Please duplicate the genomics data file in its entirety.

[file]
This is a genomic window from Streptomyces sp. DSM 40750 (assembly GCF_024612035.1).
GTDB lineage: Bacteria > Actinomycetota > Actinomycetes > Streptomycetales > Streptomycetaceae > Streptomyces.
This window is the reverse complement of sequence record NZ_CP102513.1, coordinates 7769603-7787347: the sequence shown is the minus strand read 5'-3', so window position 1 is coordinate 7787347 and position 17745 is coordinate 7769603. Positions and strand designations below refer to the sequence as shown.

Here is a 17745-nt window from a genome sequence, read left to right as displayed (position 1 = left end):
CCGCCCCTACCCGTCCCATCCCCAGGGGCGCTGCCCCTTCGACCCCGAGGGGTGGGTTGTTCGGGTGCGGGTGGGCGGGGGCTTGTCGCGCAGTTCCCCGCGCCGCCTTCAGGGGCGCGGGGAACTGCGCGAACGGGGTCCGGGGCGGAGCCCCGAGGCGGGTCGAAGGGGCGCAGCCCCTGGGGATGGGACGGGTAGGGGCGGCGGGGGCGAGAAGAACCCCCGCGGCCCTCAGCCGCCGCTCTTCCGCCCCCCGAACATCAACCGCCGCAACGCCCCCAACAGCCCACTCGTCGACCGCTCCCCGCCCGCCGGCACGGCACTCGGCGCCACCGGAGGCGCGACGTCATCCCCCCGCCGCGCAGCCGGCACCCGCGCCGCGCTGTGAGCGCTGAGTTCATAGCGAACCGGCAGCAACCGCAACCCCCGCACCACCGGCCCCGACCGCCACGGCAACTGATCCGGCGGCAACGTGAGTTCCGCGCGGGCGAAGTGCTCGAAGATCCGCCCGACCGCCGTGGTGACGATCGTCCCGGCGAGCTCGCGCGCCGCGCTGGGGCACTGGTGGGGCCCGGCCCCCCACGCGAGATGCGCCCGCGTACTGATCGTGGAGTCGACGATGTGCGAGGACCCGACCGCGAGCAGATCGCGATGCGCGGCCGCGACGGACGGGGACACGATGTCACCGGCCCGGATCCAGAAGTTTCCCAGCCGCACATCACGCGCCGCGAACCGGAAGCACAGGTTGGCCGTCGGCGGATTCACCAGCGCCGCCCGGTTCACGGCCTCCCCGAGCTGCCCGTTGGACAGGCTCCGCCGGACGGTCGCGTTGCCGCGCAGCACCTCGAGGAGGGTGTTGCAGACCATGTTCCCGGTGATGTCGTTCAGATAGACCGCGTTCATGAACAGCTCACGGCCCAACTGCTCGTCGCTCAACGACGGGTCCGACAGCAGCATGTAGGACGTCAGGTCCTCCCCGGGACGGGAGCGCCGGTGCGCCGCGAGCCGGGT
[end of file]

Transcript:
This is a genomic window from Streptomyces sp. DSM 40750 (assembly GCF_024612035.1).
GTDB lineage: Bacteria > Actinomycetota > Actinomycetes > Streptomycetales > Streptomycetaceae > Streptomyces.
This window is the reverse complement of sequence record NZ_CP102513.1, coordinates 7769603-7787347: the sequence shown is the minus strand read 5'-3', so window position 1 is coordinate 7787347 and position 17745 is coordinate 7769603. Positions and strand designations below refer to the sequence as shown.

Here is a 17745-nt window from a genome sequence, read left to right as displayed (position 1 = left end):
CCGCCCCTACCCGTCCCATCCCCAGGGGCGCTGCCCCTTCGACCCCGAGGGGTGGGTTGTTCGGGTGCGGGTGGGCGGGGGCTTGTCGCGCAGTTCCCCGCGCCGCCTTCAGGGGCGCGGGGAACTGCGCGAACGGGGTCCGGGGCGGAGCCCCGAGGCGGGTCGAAGGGGCGCAGCCCCTGGGGATGGGACGGGTAGGGGCGGCGGGGGCGAGAAGAACCCCCGCGGCCCTCAGCCGCCGCTCTTCCGCCCCCCGAACATCAACCGCCGCAACGCCCCCAACAGCCCACTCGTCGACCGCTCCCCGCCCGCCGGCACGGCACTCGGCGCCACCGGAGGCGCGACGTCATCCCCCCGCCGCGCAGCCGGCACCCGCGCCGCGCTGTGAGCGCTGAGTTCATAGCGAACCGGCAGCAACCGCAACCCCCGCACCACCGGCCCCGACCGCCACGGCAACTGATCCGGCGGCAACGTGAGTTCCGCGCGGGCGAAGTGCTCGAAGATCCGCCCGACCGCCGTGGTGACGATCGTCCCGGCGAGCTCGCGCGCCGCGCTGGGGCACTGGTGGGGCCCGGCCCCCCACGCGAGATGCGCCCGCGTACTGATCGTGGAGTCGACGATGTGCGAGGACCCGACCGCGAGCAGATCGCGATGCGCGGCCGCGACGGACGGGGACACGATGTCACCGGCCCGGATCCAGAAGTTTCCCAGCCGCACATCACGCGCCGCGAACCGGAAGCACAGGTTGGCCGTCGGCGGATTCACCAGCGCCGCCCGGTTCACGGCCTCCCCGAGCTGCCCGTTGGACAGGCTCCGCCGGACGGTCGCGTTGCCGCGCAGCACCTCGAGGAGGGTGTTGCAGACCATGTTCCCGGTGATGTCGTTCAGATAGACCGCGTTCATGAACAGCTCACGGCCCAACTGCTCGTCGCTCAACGACGGGTCCGACAGCAGCATGTAGGACGTCAGGTCCTCCCCGGGACGGGAGCGCCGGTGCGCCGCGAGCCGGGT